While fluoroquinolones may slightly increase the risk of aortic aneurysm or aortic dissection (AA/AD), the overall benefits of these medications, when used appropriately, may outweigh this potential risk, according to the findings of a recently published cohort study.
The observational study aimed to determine the association between fluoroquinolone use and the risk of AA/AD while taking into account potential confounding by indication and bias due to differences in surveillance. Data on patients within a US commercial claims database between January 1, 2003, and September 30, 2015 were analyzed to identify 2 pairwise 1:1 propensity score-matched cohorts.
These cohorts were: patients ≥50 years old diagnosed with pneumonia for ≤3 days prior to initiating therapy with a fluoroquinolone or azithromycin and patients ≥50 years old diagnosed with a urinary tract infection (UTI) for ≤3 days prior to initiating therapy with a fluoroquinolone or trimethoprim/sulfamethoxazole.
Hazard ratios (HRs) were estimated while 85 baseline confounders were controlled for. The main outcome of the study was hospitalization for AA/AD that occurred within 60 days of initiating treatment. “In a secondary analysis, patients receiving fluoroquinolones were compared with those receiving amoxicillin, both with and without considering baseline aortic imaging, to address differences in detection of AA/AD before antibiotic use,” the study authors added.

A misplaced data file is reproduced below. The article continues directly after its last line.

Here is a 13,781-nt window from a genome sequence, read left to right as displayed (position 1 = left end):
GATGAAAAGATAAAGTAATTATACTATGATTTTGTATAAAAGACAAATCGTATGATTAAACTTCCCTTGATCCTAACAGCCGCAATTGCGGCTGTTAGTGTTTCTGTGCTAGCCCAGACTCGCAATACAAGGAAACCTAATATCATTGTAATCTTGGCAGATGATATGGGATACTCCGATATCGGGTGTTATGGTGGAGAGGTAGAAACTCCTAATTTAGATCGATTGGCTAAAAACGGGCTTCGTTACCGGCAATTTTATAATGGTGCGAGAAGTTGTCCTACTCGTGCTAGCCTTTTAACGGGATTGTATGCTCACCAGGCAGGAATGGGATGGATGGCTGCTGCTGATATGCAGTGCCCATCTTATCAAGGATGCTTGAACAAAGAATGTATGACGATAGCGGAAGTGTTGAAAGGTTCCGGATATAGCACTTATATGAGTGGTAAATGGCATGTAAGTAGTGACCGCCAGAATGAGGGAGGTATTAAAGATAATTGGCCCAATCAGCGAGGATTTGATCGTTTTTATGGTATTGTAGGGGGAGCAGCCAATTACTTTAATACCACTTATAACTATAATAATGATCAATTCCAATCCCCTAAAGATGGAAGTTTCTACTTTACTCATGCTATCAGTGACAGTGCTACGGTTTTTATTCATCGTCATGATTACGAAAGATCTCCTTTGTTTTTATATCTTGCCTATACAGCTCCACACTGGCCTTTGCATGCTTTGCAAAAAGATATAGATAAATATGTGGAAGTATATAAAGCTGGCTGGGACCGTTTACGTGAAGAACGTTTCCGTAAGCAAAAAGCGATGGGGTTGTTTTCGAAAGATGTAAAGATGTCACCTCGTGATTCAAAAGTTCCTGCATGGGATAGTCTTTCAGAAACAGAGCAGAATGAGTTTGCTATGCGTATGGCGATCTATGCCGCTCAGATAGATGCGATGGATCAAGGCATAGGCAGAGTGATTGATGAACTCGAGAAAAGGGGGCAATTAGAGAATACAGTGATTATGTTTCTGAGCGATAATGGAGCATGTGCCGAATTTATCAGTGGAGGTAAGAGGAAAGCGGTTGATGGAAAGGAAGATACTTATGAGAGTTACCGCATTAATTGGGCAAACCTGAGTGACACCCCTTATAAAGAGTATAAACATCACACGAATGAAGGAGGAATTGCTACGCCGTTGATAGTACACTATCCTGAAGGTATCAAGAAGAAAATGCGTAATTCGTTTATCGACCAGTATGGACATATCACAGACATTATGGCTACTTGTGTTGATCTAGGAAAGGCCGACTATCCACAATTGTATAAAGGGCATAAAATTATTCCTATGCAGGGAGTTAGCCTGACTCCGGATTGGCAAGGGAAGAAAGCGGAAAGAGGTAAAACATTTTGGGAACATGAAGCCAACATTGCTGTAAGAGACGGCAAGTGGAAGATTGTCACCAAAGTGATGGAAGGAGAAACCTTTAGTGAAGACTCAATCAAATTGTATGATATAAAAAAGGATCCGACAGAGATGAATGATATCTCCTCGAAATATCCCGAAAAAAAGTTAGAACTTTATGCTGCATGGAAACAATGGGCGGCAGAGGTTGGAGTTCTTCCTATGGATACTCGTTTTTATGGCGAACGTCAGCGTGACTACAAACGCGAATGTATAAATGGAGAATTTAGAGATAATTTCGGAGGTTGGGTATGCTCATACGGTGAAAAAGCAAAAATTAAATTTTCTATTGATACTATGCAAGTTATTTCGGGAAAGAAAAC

The authors reported that the patient characteristics of the pneumonia cohort (n=279,554) were well matched to those of the patients in the UTI cohort (n=948,364) after propensity score matching. Findings of the study revealed an increased rate of AA/AD among patients who initiated fluoroquinolones compared with those who initiated azithromycin (HR, 2.57; 95% CI, 1.36-4.86; incidence, 0.03% for fluoroquinolones vs 0.01% for azithromycin) in the pneumonia cohort (n=139,772 pairs). Conversely, no rate increase of AA/AD was observed for initiators of fluoroquinolones compared to trimethoprim/sulfamethoxazole (HR, 0.99; 95% CI, 0.62-1.57; incidence, <0.01% for both groups) in the UTI cohort (n=474,182 pairs).
In the secondary analysis, which used amoxicillin as a comparator (n=3,976,162 pairs), results were found to be consistent with those from earlier studies (HR, 1.54; 95% CI, 1.33-1.79; incidence, <0.01% in both groups). The authors stated, “Requiring baseline imaging in this cohort (n=542,649 pairs) to address surveillance bias attenuated the increased rate (HR, 1.13; 95% CI, 0.96-1.33; incidence, 0.06% for fluoroquinolones vs 0.05% for amoxicillin).”
According to the results of this cohort study, fluoroquinolones were found to be associated with an increased relative rate of AA/AD in the pneumonia cohort but not within the UTI cohort. “This increased rate raises the possibility that fluoroquinolones may increase the risk of AA/AD, but residual confounding and surveillance bias cannot be ruled out,” the authors stated. They concluded, “The rates of AA/AD were low across cohorts (ie, <0.1%), and the benefits of choosing fluoroquinolones for treatment, when appropriate, may outweigh a small potential increased risk of AA/AD.”
Disclosure: Multiple authors declared affiliations with industry. Please refer to the original article for a full list of disclosures.
Gopalakrishnan C, Bykov K, Fischer MA, Connolly JG, Gagne J, Fralick M. Association of fluoroquinolones with the risk of aortic aneurysm or aortic dissection. Published online September 8, 2020. JAMA Intern Med. 2020. doi:10.1001/jamainternmed.2020.4199.
This article originally appeared on MPR